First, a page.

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Accountability In Government
The government is the biggest employer in the world. They hire and maintain more employees than any other organization in history. The question is whether the elected officials (who are really employees of every person in their jurisdiction, voted...
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An expert opinion about government

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An expert opinion about government
by Kurt St. Angelo
@2005 Libertarian Writers' Bureau

When we have a plumbing problem, we call a plumber. When we have a problem with our government, we call someone who studied government. Right?

I majored in government in college. I am an attorney and the son of a former Indiana Democratic Party chairperson. I received the highest grade in my public high school class of 1,250 students in a standardized government exam. I have government, politics and law running through my veins, but does anyone ever call me with their government problems? Heck no! Everybody’s an expert on government, some just more than others.

Very few government experts, except some Libertarians, seem to know anything about our unalienable natural rights. These rights are referred to in the Declaration of Independence (1776) and in both of Indiana’s constitutions (1816 and 1851). The former reads: “WE hold these Truths to be self-evident, that all Men are created equal, that they endowed by their Creator with certain unalienable Rights, that among these are Life, Liberty and the Pursuit of Happiness …”

Unalienable rights are natural choices – choices that Nature or our Creator gives us as our birthright, and that we cannot give up, waive or “lien” away. They are choices for which we would not naturally ask government’s permission, nor for which we can rightly be punished. The only moral and lawful limit to the exercise of our natural rights is to refrain from violating the same rights of others.

We don’t ask government’s permission to eat, breathe, drink, use the toilet or sleep. Nor do we call our favorite bureaucrat to think, pray or recreate. We also have natural rights to possess property, to contract with one another and to defend ourselves – all without the permission of government.

As well, we have the right to exchange our talents for value, called the right to work. This natural right does not mean that we have a right to a job or a certain wage. Those “rights” are actually government-bestowed privileges, called civil rights. All civil rights benefit one special-interest group at the expense of the natural rights or choices of others.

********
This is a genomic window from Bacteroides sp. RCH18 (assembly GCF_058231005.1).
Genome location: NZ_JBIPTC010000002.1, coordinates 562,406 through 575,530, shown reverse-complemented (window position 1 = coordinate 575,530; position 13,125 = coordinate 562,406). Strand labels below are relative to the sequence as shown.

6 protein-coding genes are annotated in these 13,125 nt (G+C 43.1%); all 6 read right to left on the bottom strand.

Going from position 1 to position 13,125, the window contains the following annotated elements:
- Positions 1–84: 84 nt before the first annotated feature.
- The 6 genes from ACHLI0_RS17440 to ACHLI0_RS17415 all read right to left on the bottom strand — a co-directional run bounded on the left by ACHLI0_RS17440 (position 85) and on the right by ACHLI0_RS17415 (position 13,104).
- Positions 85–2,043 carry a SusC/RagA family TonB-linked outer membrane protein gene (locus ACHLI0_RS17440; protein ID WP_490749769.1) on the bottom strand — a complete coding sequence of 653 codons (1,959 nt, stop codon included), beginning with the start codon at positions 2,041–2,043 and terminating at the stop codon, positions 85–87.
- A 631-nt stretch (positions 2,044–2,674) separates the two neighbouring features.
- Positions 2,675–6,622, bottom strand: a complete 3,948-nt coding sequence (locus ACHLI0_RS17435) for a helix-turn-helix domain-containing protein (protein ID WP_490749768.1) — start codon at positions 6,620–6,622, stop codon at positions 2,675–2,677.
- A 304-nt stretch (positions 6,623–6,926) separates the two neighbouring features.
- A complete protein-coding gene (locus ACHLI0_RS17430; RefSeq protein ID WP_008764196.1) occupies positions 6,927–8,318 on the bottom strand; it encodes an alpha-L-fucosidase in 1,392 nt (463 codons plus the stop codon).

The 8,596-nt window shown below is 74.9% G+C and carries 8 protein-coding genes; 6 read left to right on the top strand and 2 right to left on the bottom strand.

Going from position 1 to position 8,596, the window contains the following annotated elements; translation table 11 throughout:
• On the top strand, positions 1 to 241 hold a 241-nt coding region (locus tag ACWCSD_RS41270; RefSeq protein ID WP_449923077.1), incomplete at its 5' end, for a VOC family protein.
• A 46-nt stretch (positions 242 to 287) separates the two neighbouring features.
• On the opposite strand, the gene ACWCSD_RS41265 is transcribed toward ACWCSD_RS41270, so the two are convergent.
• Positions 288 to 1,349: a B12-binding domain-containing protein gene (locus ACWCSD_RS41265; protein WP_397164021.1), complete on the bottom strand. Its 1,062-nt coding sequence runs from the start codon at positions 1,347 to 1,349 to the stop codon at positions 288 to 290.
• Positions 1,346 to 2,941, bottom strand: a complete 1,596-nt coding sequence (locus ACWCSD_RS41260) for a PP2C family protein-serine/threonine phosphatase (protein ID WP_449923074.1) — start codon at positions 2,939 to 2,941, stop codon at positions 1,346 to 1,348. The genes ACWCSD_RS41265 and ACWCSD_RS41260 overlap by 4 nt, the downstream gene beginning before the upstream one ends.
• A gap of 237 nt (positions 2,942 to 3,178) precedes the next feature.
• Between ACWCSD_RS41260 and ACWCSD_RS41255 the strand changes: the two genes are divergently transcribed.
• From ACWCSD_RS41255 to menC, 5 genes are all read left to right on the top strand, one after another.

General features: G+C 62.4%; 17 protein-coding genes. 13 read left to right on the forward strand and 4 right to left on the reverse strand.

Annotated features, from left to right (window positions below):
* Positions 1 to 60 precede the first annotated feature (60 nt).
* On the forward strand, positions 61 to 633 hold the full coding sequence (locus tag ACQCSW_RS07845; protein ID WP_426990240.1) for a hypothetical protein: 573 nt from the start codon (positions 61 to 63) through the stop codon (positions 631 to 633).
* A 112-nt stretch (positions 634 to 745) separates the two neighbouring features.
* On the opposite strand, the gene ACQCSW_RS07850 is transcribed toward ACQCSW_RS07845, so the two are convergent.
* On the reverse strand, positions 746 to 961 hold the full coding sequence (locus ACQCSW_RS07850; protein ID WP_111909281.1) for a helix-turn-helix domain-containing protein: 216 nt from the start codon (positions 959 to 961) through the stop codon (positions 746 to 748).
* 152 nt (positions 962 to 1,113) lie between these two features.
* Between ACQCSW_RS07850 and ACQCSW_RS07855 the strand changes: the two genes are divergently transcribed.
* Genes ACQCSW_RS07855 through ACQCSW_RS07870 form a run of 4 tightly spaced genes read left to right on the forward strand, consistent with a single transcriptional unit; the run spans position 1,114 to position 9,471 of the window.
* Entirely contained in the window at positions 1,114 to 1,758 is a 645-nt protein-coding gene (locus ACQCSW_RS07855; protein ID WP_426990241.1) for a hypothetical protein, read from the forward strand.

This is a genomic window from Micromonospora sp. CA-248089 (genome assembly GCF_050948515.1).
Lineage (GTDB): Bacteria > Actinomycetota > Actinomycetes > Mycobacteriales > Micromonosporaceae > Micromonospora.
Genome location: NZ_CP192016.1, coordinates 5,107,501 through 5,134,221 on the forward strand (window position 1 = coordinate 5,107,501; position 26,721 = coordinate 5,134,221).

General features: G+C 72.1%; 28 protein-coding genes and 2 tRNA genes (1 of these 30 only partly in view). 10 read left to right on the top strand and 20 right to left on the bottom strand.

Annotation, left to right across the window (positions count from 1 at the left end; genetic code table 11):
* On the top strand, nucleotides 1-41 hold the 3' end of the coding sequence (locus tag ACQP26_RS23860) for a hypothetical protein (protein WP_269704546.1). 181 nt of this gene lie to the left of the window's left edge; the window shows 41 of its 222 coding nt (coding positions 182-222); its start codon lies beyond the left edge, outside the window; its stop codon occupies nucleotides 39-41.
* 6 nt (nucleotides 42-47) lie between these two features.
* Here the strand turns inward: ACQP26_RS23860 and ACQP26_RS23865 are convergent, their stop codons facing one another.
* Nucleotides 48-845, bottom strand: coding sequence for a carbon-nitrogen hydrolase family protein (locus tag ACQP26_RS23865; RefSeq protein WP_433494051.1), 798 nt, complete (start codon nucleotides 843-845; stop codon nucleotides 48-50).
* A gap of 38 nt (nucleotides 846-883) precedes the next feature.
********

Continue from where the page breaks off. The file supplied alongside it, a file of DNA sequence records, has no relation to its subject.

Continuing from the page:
Natural unalienable rights are rights or choices that our ancestors exercised long before any governments (and their civil rights) were conceived. What made this country’s various governments different from all others before them was that they promised to protect these rights, free from the will and tyranny of those more powerful. “(T)o secure these Rights,” says the Declaration of Independence, “Governments are instituted among Men.”

I began voting Libertarian when I realized that both the Indiana General Assembly and Congress had strayed from their sole purpose to secure our natural rights and were violating them on behalf of special interest groups, including people in government.

For example, the income tax violates at least three of our natural rights: our rights to work, to contract and to the exclusive possession of our property. If we still exercised these rights, we could choose to work without first presenting a Social Security number. We would not be required to sign forms and report to the government every year, and we would take home all of our pay.

Most economic monopolies would not exist if our governments respected our natural rights to contract. We could hire whom we wanted to represent us in court, teach our children, or relieve our pain – based on their background, education and experience – not on government’s meaningless, biased and often dangerous stamps of approval.

In a world that respected our choices, there would be no licensed health-care monopoly, which uses government to protect and insulate itself from the 100,000 people it negligently kills each year. There would also be no education monopoly, run by teachers unions, to march our children into mediocrity. Injustice and ignorance are just two of the consequences when special interest groups use government to trample upon others’ rightful choices.

So hear it from a government major: Our state and federal governments’ sole legitimate function is to aid us in self-defending our own natural unalienable rights, and every single one of them is doing a horrible job at it. Almost every piece of modern legislation violates someone’s natural rights, which all the governments long ago promised to protect.

This is all because our current political leaders know less about the purpose of government than you do right now.

About the Author

Attorney, screenwriter and Libertarian Party activist in Indianapolis

 

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